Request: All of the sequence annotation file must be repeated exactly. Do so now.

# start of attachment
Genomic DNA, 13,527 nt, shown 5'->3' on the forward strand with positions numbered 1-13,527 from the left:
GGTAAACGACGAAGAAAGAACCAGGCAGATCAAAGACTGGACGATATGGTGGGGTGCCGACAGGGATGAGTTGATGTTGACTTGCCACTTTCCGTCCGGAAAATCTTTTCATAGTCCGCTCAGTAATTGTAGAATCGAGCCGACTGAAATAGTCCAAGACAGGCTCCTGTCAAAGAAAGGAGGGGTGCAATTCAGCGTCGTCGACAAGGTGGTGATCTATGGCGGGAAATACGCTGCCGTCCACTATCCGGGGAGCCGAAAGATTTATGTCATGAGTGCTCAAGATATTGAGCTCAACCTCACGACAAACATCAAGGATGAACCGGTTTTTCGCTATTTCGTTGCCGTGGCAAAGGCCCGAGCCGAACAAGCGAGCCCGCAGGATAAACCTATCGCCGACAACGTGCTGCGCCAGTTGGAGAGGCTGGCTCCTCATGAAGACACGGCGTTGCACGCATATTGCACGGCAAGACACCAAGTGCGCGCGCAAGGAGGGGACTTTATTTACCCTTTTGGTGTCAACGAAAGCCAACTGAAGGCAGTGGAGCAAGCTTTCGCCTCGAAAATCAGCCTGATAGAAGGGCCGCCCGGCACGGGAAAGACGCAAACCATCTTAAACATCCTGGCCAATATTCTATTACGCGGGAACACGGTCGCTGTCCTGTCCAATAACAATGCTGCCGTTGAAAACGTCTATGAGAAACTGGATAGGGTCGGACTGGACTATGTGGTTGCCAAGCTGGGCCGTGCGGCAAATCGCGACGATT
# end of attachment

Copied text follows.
Genomic DNA, 13,527 nt, shown 5'->3' on the forward strand with positions numbered 1-13,527 from the left:
GGTAAACGACGAAGAAAGAACCAGGCAGATCAAAGACTGGACGATATGGTGGGGTGCCGACAGGGATGAGTTGATGTTGACTTGCCACTTTCCGTCCGGAAAATCTTTTCATAGTCCGCTCAGTAATTGTAGAATCGAGCCGACTGAAATAGTCCAAGACAGGCTCCTGTCAAAGAAAGGAGGGGTGCAATTCAGCGTCGTCGACAAGGTGGTGATCTATGGCGGGAAATACGCTGCCGTCCACTATCCGGGGAGCCGAAAGATTTATGTCATGAGTGCTCAAGATATTGAGCTCAACCTCACGACAAACATCAAGGATGAACCGGTTTTTCGCTATTTCGTTGCCGTGGCAAAGGCCCGAGCCGAACAAGCGAGCCCGCAGGATAAACCTATCGCCGACAACGTGCTGCGCCAGTTGGAGAGGCTGGCTCCTCATGAAGACACGGCGTTGCACGCATATTGCACGGCAAGACACCAAGTGCGCGCGCAAGGAGGGGACTTTATTTACCCTTTTGGTGTCAACGAAAGCCAACTGAAGGCAGTGGAGCAAGCTTTCGCCTCGAAAATCAGCCTGATAGAAGGGCCGCCCGGCACGGGAAAGACGCAAACCATCTTAAACATCCTGGCCAATATTCTATTACGCGGGAACACGGTCGCTGTCCTGTCCAATAACAATGCTGCCGTTGAAAACGTCTATGAGAAACTGGATAGGGTCGGACTGGACTATGTGGTTGCCAAGCTGGGCCGTGCGGCAAATCGCGACGATT